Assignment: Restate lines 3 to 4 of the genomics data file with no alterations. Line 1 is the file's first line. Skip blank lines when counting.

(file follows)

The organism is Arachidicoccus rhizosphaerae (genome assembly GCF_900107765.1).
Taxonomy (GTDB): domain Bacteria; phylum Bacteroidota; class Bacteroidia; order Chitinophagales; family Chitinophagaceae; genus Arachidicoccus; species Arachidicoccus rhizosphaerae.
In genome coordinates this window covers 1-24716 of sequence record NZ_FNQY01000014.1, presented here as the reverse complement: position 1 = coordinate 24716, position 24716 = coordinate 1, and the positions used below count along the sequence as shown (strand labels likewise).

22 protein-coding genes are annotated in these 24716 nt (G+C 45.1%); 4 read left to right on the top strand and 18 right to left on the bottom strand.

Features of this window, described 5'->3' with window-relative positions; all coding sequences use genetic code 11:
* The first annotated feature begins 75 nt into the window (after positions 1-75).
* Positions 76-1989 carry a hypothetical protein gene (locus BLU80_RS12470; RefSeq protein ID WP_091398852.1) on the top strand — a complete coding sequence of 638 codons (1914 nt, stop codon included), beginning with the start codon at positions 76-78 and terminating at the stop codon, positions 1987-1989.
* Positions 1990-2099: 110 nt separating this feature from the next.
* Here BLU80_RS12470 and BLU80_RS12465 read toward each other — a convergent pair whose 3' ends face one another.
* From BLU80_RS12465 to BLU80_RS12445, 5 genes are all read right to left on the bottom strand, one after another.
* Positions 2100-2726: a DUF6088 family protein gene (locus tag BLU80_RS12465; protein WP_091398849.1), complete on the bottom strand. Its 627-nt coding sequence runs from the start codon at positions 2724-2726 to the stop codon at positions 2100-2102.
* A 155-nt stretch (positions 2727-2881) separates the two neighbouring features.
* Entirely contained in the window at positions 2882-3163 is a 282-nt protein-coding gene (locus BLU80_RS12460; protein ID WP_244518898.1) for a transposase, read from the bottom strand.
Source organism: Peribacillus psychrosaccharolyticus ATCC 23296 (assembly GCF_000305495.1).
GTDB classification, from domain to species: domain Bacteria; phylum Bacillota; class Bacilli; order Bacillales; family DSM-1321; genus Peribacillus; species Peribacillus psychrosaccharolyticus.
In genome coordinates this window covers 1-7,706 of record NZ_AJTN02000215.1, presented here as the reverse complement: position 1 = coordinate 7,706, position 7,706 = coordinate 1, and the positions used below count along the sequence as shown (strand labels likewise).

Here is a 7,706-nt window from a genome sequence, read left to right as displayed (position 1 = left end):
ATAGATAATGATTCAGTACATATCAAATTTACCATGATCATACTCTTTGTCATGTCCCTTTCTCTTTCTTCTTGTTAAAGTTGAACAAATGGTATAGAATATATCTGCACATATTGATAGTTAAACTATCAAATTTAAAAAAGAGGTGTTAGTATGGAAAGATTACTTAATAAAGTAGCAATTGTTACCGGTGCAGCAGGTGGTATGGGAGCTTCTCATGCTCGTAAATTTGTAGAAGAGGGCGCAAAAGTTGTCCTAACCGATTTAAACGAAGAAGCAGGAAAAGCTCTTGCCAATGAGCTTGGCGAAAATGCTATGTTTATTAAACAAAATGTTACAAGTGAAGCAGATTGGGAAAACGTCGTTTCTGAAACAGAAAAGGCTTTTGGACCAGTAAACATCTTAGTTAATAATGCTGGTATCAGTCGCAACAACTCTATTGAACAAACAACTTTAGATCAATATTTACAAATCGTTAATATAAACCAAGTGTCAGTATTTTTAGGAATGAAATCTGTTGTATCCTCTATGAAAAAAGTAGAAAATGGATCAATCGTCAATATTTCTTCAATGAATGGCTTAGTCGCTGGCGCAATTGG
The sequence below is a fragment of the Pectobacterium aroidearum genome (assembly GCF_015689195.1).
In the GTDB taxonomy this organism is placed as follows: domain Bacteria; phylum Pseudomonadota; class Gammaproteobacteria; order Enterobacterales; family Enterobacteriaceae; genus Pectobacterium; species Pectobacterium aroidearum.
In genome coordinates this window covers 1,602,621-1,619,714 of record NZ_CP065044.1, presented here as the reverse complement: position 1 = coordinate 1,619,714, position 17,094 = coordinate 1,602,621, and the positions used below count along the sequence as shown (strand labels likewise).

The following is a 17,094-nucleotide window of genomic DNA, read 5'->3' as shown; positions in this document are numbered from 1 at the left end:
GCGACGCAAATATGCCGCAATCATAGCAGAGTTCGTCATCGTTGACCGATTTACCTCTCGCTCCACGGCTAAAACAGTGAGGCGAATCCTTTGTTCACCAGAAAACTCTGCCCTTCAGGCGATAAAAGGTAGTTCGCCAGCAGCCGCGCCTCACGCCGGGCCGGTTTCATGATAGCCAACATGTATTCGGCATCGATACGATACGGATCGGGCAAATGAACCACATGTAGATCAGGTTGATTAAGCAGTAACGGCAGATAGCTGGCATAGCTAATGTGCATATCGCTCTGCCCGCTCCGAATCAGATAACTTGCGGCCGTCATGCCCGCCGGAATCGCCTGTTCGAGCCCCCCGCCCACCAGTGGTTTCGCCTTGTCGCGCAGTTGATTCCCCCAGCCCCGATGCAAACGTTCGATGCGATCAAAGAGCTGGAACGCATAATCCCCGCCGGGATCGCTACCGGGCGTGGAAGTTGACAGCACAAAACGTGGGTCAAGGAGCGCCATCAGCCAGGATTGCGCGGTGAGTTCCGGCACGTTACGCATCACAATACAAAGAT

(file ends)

In genome coordinates this window covers 1-24716 of sequence record NZ_FNQY01000014.1, presented here as the reverse complement: position 1 = coordinate 24716, position 24716 = coordinate 1, and the positions used below count along the sequence as shown (strand labels likewise).

22 protein-coding genes are annotated in these 24716 nt (G+C 45.1%); 4 read left to right on the top strand and 18 right to left on the bottom strand.